Newswatch: In the interventional role you are going to play while collaborating, will you emphasise more on poorer areas like the North?

Balewa: In a country with 160 million people, with 100 million poor people spread all over Nigeria, you will be looking for trouble if you consider that factor. It’s everywhere. What government should do is to see that it addresses the issue fairly. And there is a limit to what can be done with the limited resources. But everybody must feel the impact. Proportionately, if you say there are more poor people in one area, then what do you do for them. When you give them more money or attention, there will be problem. There are states where poverty is in high degree. Those state governments should make an impact.


Newswatch: Why have past efforts at alleviating poverty in the country failed?

Balewa: NAPEP’s problem is economical and not a political one. It’s about people suffering in a location. Each of the segments of the society has its own kind of poverty, caused by different things.

It is for us to use our skill to turning about programmes to make an impact. By putting our strength together, we will be able to achieve phenomenal goals every one year or six months.


Newswatch: What does NAPEP see as the root cause of poverty? Some people attribute it to poor leadership, and corruption and that through corruption, a lot of funds are being misappropriated.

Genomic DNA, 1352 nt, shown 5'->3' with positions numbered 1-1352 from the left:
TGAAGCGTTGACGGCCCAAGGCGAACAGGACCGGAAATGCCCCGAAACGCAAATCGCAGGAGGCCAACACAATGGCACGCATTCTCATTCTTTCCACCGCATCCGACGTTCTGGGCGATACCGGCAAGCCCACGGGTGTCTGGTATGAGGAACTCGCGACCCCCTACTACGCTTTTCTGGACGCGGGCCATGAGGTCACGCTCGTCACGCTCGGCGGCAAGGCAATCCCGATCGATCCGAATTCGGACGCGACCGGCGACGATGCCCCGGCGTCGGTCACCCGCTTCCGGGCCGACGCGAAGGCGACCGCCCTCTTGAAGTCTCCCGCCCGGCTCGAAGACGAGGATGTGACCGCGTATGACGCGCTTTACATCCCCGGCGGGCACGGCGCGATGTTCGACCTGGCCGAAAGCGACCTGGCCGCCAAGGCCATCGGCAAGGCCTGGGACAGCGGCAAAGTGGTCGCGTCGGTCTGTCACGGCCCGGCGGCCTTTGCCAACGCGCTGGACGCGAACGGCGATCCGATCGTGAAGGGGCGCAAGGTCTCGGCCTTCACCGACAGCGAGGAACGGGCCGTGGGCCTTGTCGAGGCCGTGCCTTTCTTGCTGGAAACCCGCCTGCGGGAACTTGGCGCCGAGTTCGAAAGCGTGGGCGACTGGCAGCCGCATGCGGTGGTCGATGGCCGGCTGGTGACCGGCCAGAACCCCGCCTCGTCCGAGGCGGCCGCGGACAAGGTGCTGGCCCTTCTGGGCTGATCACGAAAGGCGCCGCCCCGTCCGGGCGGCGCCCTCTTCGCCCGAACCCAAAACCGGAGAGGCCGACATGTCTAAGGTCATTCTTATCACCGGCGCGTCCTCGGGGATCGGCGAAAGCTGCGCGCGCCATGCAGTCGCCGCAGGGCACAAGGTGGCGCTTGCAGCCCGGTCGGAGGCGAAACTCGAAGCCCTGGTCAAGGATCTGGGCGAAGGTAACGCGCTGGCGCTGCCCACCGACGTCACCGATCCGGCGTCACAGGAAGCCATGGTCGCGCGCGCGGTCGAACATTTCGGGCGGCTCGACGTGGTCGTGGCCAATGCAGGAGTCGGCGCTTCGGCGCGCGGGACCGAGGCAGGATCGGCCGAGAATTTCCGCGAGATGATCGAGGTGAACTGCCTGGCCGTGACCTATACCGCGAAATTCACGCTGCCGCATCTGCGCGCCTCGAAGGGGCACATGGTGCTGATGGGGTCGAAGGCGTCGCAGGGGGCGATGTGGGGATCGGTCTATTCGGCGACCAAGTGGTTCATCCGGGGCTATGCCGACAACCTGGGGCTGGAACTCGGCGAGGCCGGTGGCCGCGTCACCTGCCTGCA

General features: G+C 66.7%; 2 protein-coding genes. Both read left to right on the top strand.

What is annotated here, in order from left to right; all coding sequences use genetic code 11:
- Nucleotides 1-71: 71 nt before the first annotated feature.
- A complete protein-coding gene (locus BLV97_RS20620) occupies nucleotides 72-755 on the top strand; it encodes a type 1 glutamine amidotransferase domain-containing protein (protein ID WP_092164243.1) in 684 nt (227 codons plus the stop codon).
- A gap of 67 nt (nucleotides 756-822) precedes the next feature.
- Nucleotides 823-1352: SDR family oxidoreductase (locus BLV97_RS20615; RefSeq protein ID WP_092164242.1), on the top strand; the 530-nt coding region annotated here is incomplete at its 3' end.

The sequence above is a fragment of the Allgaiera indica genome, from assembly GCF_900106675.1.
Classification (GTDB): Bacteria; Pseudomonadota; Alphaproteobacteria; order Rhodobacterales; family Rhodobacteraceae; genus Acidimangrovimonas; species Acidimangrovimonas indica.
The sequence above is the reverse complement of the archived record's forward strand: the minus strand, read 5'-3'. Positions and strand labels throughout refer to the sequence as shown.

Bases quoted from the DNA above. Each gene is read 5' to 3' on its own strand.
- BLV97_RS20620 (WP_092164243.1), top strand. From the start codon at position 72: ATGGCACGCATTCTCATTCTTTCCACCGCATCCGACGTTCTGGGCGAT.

Balewa:  I don’t agree with that. Where we went wrong was when we abandoned everything and went for oil. For the past 50 years, Nigeria has been gravitating away from its real sector to the oil sector. About 90 percent of our income depends on oil but assuming the oil wells dry up now, what would people do? They will starve.

We are not producing enough food because we don’t give enough to agriculture. How do you transport your farm produce from the farms because you have not developed the roads and have no vehicles to ply the roads?

We have left agriculture for the peasant farmers alone. We left for oil and were the sixth or fifth largest producer and in those days of oil, we could afford to buy brand new cars, but now “Tokumbo” cars rule the roads. 

We have to go back to agriculture which is the mainstay of the economy. We got it wrong when we abandoned agriculture for oil. It’s called the oil doom. That is, from oil boom to oil doom. So, that’s the cause of the problem.